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I have a polygon shape file that has many overlapping features. Each feature represents an area used by polar bears. So some of the polygons overlap and some don't, and there are separate clusters of overlapping areas.

I would like to get a measure of how much overlap there is in a particular area. But I have no clue how to do this. I'm pretty new to GIS and am still learning the ropes, it just seems I can't find an answer.

I'd appreciate any help!

Maha

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Are you interested in calculating the total area of the overlapping regions of the polygons? –  Aaron Jan 23 '13 at 14:21
    
Well yes eventually, but that is not my focus. –  user14496 Feb 5 '13 at 0:00
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2 Answers

In ArcGIS, the easiest way to create a polygon layer with the count of overlapping features is as follows:

  1. Run the Union tool on your source polygon layers. This will result in a layer with one feature for each area of overlap.

  2. Add a new field to the layer created in Step 1, called NewID or something to that effect, and use Field Calculator to set it equal to the FID field.

  3. Use the Merge tool to merge your source polygon layers into a single layer with overlapping features.

  4. Run the Union tool on the layer created in step 3. This will result in a single layer with multiple features for each area of overlap (shown below). The Union tool behaves differently (creating multiple features for each area of overlap) when run with a single input, as explained in the How Union Works help page. enter image description here

  5. Run the Spatial Join tool. Your target features will be the result of Step 4. The join features will be the result of Step 2. The match option will be ARE_IDENTICAL_TO. All other values should be left as defaults. The result of this is the same as Step 4, except with new attributes added, including the NewID.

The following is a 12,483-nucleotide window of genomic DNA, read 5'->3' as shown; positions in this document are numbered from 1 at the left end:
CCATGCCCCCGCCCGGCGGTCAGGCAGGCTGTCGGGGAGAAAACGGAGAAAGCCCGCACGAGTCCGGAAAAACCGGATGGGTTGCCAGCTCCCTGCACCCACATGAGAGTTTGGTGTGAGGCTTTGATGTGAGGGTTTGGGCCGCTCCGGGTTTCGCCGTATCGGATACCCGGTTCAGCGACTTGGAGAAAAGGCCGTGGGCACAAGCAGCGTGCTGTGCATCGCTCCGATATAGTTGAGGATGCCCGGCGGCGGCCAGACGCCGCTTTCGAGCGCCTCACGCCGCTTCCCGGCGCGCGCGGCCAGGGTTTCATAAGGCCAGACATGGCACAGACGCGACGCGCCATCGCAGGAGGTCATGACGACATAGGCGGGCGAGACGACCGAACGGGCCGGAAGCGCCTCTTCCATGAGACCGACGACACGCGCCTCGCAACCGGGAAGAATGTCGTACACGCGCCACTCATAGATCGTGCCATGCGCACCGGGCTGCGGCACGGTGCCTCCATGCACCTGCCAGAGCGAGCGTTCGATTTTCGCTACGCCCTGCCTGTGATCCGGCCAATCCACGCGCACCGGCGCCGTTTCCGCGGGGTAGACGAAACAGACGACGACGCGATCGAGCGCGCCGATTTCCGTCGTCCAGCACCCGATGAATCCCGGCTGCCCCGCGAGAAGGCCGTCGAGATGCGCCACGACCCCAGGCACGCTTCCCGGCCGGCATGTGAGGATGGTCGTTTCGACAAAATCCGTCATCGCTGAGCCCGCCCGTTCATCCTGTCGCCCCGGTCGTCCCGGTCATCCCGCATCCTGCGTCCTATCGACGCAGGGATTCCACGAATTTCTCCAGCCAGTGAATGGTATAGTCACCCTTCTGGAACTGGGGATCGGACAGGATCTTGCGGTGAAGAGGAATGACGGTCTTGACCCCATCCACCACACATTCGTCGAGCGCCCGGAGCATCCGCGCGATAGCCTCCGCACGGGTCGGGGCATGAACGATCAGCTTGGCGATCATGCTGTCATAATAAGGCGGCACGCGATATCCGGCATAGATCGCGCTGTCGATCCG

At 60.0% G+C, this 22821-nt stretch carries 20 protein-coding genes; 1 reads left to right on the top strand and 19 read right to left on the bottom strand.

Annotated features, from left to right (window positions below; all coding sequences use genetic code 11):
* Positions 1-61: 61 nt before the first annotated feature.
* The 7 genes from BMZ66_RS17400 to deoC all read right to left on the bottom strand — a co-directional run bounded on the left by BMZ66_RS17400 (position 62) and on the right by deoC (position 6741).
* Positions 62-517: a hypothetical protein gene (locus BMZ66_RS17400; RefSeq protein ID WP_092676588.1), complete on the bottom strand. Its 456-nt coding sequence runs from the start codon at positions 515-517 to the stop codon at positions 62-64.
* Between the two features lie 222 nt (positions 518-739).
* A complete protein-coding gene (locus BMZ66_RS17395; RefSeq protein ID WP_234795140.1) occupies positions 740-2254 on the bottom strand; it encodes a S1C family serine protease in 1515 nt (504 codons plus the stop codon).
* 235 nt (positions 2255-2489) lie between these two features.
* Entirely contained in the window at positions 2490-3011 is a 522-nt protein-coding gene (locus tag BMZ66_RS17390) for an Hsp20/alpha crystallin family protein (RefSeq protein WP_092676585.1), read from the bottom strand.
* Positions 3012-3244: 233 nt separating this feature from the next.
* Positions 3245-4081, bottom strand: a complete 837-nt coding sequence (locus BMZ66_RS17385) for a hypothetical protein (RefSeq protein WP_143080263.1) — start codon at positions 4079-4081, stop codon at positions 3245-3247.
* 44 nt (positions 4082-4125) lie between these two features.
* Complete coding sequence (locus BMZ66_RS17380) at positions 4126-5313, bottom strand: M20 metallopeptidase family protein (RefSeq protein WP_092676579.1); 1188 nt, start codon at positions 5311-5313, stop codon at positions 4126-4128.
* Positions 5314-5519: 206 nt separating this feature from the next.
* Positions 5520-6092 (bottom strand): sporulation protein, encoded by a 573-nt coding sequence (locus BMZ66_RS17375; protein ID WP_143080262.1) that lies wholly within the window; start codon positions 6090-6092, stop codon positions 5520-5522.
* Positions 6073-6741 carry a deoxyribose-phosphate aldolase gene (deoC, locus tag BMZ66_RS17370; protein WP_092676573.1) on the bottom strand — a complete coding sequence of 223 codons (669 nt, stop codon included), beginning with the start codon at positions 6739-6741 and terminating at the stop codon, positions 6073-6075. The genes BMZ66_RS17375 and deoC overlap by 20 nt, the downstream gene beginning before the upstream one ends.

6. Run Summary Statistics on the output of Step 5. Choose whatever Statistic Field you want. Set your case field to NewID. The resulting table will have a column called FREQUENCY that shows how many times each NewID was found in the output of Step 5. This is equal to the number of overlapping features in the source data. You can join this table back to the output of Step 2 for visualization.

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+1 great answer –  Brad Nesom Jan 23 '13 at 5:35
    
Nice and step by step explanation : ) thanks dear : ) –  Sunil Jan 23 '13 at 5:37
    
Thank you for the response. I am having trouble though. –  user14496 Feb 5 '13 at 0:00
    
The problem is that I do not have multiple layers. All of my polygons are within a single layer. So when I do step one, my input is only one layer and the result is similar to step 4. I go from 135 features to a total of 755. –  user14496 Feb 5 '13 at 0:10
    
@user14496 There is no way to "force" the Union tool to not create overlapping features besides changing the number of input layers. A workaround for your situation is to split your 135 input features into two layers: one with 134 features and the other with just 1 feature. –  dmahr Feb 14 '13 at 16:57
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The attached image shows several polygons representing polar bear ranges (i.e. hollow red color). The areas in blue show the overlapping regions. The labels correspond to the polygon ID's. To perform the analysis, try the following:

  1. Make sure your featureclass is in a File Geodatabase for ease of area calculations
  2. Intersect the featureclass
  3. Use Dissolve based on "OBJECTID" to combine all of the overlapping areas. If you want individual overlapping regions, dissolve based on "FID_yourpolygon", which is the ID of the original polygons.
  4. Add a new field in the dissolve output attribute table "Acres". Right click the "Acres" field and calculate geometry based on area > acres

enter image description here enter image description here

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